Scoops: reporters usually tell stories through a lens, but coronavirus is personal to everyone, says Victoria Macdonald

Day three hundred and something in the Covid house. The chief scientific adviser and chief medical officer are still looking dapper but with dark circles under their eyes. The prime minister has had a haircut and the health and social care secretary remains unfailingly optimistic that track and trace is world-beating.

In the Channel 4 newsroom, Covid-19 rarely falls far from the headlines these days, especially as the numbers of cases and sadly, the deaths, start to climb again. It has been like this for 10 months now with no sign of abating soon.

This has been the year of the pandemic and the year that health reporting became exciting, stimulating and frightening – all at the same time.

I have been a health correspondent off and on for nearly 40 years and there have, of course, been numerous pandemics, epidemics, outbreaks and scares. I began my career in the year they discovered HIV. From a ‘gay plague’ to a virus that swept through communities and countries, I learned about viruses, mutations, epidemiology, risk, medical and scientific research.

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In fact, everything I learned from reporting HIV – along with Sars, Mers, Ebola and H1N1 – has come together in this pandemic, and yet there is still so much unknown.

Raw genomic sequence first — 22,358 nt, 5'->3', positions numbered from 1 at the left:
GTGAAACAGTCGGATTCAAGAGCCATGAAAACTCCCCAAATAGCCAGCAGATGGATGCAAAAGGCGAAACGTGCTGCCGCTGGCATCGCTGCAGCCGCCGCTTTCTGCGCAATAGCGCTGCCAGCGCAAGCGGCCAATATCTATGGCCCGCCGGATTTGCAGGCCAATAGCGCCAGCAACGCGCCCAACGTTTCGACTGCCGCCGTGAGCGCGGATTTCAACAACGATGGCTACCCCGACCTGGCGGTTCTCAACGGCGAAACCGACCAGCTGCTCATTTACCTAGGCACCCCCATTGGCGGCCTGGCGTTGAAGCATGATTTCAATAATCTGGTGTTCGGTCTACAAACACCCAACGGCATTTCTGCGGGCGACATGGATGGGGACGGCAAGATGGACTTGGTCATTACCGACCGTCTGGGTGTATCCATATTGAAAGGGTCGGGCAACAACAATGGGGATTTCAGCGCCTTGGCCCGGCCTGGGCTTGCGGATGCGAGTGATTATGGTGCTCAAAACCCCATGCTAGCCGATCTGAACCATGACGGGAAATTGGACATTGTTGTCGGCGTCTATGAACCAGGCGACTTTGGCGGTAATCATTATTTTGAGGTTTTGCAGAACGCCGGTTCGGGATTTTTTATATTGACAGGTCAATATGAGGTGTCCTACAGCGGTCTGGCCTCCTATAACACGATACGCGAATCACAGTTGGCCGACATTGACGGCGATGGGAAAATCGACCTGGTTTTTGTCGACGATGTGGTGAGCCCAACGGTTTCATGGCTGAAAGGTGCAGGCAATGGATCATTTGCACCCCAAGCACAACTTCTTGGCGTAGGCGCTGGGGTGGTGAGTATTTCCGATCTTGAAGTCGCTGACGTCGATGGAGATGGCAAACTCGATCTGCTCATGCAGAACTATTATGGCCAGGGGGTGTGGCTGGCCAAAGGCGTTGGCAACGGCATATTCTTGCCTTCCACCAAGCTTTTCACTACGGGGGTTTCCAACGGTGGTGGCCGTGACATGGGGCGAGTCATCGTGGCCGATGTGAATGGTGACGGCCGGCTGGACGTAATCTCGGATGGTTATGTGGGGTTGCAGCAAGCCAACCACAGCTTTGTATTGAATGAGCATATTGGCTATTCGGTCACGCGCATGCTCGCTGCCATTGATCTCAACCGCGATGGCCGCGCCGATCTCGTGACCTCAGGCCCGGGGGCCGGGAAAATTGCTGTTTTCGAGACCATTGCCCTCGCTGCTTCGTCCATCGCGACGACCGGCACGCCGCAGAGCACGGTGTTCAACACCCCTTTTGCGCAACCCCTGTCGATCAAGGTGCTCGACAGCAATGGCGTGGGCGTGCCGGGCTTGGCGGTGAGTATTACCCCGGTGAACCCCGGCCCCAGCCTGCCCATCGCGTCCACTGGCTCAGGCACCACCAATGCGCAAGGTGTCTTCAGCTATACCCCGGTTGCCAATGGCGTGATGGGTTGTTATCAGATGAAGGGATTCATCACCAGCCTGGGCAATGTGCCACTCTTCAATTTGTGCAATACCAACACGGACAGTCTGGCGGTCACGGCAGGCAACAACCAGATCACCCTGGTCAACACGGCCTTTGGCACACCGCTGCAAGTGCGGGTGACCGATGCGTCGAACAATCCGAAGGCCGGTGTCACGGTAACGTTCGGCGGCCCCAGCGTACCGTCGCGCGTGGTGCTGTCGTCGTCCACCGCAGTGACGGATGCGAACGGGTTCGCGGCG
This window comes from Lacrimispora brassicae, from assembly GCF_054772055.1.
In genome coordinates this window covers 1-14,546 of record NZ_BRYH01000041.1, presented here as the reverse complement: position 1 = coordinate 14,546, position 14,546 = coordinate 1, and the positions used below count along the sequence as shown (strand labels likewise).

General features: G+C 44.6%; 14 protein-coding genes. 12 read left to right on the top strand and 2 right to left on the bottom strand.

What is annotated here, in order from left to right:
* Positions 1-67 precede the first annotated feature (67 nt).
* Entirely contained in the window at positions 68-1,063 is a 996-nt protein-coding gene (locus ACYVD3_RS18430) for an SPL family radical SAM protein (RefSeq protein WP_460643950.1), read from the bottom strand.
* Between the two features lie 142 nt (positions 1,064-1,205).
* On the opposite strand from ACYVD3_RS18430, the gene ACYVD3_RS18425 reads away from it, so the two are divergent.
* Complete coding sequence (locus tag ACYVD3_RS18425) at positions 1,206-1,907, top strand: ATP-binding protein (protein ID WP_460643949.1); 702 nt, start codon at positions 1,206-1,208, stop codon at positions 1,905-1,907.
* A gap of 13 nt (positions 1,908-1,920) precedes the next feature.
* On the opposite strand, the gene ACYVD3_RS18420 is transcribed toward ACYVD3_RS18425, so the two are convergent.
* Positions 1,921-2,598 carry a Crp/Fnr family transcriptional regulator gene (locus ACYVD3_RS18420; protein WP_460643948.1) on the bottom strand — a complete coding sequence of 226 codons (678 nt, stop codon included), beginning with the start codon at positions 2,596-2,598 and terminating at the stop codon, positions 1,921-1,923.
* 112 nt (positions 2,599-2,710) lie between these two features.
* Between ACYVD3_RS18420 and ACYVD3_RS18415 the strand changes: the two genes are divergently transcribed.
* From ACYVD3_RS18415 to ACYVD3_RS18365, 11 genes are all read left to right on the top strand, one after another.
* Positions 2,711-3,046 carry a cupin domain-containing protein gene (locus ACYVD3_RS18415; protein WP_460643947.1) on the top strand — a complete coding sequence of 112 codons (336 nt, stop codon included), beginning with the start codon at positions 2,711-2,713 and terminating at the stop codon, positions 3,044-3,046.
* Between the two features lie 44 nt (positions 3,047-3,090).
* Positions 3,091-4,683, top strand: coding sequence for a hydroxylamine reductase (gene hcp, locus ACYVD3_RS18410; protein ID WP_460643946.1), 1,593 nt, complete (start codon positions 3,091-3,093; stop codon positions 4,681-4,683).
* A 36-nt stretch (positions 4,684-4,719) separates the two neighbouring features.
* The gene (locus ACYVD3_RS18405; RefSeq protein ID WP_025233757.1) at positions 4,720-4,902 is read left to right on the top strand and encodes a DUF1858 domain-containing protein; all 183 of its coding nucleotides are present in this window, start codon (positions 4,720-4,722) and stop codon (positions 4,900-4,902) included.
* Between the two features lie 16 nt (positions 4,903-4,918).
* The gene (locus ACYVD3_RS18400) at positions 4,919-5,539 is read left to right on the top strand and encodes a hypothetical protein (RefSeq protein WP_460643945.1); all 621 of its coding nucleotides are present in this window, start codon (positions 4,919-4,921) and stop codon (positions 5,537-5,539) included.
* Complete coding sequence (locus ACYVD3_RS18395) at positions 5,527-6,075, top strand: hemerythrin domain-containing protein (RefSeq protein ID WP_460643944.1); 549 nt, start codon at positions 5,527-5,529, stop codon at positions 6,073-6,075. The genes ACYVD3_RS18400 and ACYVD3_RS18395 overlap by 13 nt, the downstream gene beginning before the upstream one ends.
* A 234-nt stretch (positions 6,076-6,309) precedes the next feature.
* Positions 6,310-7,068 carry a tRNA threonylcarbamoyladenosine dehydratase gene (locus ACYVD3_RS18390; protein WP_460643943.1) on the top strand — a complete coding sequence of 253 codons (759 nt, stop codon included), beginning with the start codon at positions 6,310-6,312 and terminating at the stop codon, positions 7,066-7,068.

That is what has made it so interesting, because we journalists have been along for the ride as the scientists, medics, public health officials and politicians also learn about Sars Cov-2, the virus that causes Covid-19 – some, it might be said, learning faster than others.

On March 3, I sat in the Downing St briefing with the prime minister, who was flanked by the chief scientific adviser, Sir Patrick Vallance, and the chief medical officer, Chris Whitty.

“To our collective astonishment, Boris Johnson said he was still shaking hands and that he had been at a hospital with coronavirus patients”

The microphone was passed to the BBC, then Sky, then ITV, and then – mistakenly as it turned out – I was given it. Apparently Boris Johnson had been pointing to the person three rows in front.  

I asked: “Prime Minister, are you still shaking hands?” It wasn’t meant to be a trick question. We were all at the moment still learning what was and wasn’t the right thing to do.

To our collective astonishment, however, he said he was still shaking hands and that only the other night he had been at a hospital with coronavirus patients. “I shook hands with everybody, you will be pleased to know, and I continue to shake hands,” he added.

The CSA and the CMO visibly blanched and the Downing St press office later rang around the political correspondents to say the PM had not actually been shaking hands with people with coronavirus and that the scientific advice was not to shake hands.

He was, of course, later to become seriously ill with coronavirus, although no link has been established between hand shaking and his subsequent time in intensive care.